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|Title:||Adaptable night camouflage by cuttlefish|
|Author:||Hanlon, Roger T.|
Forsythe, John W.
Hall, Karina Christine
Watson, Anya C.
|Citation:||American Naturalist, 2007; 169(4):543-551|
|Publisher:||University of Chicago Press|
|School/Discipline:||School of Molecular and Biomedical Science|
|Roger T. Hanlon, Marie-José Naud, John W. Forsythe, Karina Hall, Anya C. Watson and Joy McKechnie|
|Abstract:||Cephalopods are well known for their diverse, quickchanging camouflage in a wide range of shallow habitats worldwide. However, there is no documentation that cephalopods use their diverse camouflage repertoire at night. We used a remotely operated vehicle equipped with a video camera and a red light to conduct 16 transects on the communal spawning grounds of the giant Australian cuttlefish Sepia apama situated on a temperate rock reef in southern Australia. Cuttlefish ceased sexual signaling and reproductive behavior at dusk and then settled to the bottom and quickly adapted their body patterns to produce camouflage that was tailored to different backgrounds. During the day, only 3% of cuttlefish were camouflaged on the spawning ground, but at night 86% (71 of 83 cuttlefish) were camouflaged in variations of three body pattern types: uniform (np5), mottled (np33), or disruptive (np34) coloration. The implication is that nocturnal visual predators provide the selective pressure for rapid, changeable camouflage patterning tuned to different visual backgrounds at night.|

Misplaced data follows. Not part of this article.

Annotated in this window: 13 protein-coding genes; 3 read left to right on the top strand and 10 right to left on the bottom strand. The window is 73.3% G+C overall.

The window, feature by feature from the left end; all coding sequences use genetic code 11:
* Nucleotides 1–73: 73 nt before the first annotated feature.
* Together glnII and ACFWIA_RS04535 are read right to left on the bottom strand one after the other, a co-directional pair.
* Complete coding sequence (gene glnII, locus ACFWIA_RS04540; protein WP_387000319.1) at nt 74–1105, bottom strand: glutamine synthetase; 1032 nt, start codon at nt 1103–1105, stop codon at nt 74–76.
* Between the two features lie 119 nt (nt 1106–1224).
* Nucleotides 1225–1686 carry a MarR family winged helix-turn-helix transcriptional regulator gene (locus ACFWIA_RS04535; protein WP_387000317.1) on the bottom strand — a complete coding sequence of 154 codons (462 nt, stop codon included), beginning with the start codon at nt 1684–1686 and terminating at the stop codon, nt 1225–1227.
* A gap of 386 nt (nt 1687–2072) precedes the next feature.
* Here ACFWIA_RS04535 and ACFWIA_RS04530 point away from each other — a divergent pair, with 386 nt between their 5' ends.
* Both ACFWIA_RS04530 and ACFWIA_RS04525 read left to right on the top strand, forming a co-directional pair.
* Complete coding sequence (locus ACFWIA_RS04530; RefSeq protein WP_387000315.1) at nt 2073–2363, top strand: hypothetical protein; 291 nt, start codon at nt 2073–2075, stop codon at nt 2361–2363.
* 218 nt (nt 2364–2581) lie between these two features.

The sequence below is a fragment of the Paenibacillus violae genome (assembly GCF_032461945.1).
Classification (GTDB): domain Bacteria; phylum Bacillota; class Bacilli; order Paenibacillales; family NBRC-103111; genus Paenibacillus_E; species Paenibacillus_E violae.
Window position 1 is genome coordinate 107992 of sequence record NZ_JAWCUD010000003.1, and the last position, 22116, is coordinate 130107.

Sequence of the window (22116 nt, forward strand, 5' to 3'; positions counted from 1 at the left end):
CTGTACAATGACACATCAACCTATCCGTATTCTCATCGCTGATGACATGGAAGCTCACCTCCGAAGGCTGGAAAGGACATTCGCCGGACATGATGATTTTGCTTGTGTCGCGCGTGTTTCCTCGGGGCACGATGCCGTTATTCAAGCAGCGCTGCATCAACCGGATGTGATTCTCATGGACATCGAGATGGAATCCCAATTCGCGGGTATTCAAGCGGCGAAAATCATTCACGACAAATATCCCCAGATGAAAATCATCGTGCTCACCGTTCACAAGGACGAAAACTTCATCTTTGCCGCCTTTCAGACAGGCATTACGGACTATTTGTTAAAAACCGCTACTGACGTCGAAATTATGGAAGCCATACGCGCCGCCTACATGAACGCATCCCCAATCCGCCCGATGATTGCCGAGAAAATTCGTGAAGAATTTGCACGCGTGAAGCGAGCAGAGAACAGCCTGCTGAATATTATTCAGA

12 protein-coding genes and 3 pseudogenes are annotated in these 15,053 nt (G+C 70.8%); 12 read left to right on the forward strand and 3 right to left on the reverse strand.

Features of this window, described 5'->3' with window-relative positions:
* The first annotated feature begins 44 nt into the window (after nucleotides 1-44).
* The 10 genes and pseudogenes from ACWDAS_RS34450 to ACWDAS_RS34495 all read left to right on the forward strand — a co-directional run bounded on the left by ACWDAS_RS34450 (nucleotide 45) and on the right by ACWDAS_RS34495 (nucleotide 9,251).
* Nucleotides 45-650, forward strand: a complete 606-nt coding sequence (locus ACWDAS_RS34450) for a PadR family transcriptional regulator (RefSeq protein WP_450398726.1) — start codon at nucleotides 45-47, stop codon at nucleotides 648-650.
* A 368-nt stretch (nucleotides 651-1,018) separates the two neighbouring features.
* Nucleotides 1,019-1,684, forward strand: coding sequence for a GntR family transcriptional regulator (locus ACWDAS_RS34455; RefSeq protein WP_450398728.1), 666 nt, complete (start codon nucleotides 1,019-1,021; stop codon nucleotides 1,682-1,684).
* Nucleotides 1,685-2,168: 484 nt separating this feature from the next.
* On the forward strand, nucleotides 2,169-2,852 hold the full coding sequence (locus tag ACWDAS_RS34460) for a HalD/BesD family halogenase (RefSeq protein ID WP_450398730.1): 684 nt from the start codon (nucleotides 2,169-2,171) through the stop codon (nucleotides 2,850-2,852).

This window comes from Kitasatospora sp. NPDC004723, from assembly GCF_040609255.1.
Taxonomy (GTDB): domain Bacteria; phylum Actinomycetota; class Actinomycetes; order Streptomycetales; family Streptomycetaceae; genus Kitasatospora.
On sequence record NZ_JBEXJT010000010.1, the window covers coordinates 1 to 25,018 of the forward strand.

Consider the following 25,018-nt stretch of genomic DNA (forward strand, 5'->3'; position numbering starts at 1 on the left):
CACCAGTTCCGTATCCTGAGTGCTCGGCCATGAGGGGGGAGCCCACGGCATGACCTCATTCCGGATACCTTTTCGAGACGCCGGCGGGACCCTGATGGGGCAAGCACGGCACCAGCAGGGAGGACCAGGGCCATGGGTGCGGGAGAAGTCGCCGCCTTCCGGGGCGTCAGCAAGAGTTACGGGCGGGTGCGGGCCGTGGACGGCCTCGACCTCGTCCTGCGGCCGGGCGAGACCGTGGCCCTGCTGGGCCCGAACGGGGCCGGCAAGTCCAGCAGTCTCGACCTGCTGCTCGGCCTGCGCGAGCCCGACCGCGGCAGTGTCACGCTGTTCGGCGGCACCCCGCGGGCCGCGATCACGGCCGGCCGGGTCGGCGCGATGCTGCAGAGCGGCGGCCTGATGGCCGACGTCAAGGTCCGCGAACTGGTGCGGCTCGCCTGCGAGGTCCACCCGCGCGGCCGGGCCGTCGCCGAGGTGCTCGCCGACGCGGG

|Keywords:||crypsis ; concealment ; disruptive coloration ; coincident disruptive coloration ; cephalopod ; Sepia apama|
|Provenance:||Electronically published February 12, 2007|
|Rights:||Copyright © 2007 by The University of Chicago.|
|Appears in Collections:||Molecular and Biomedical Science publications|
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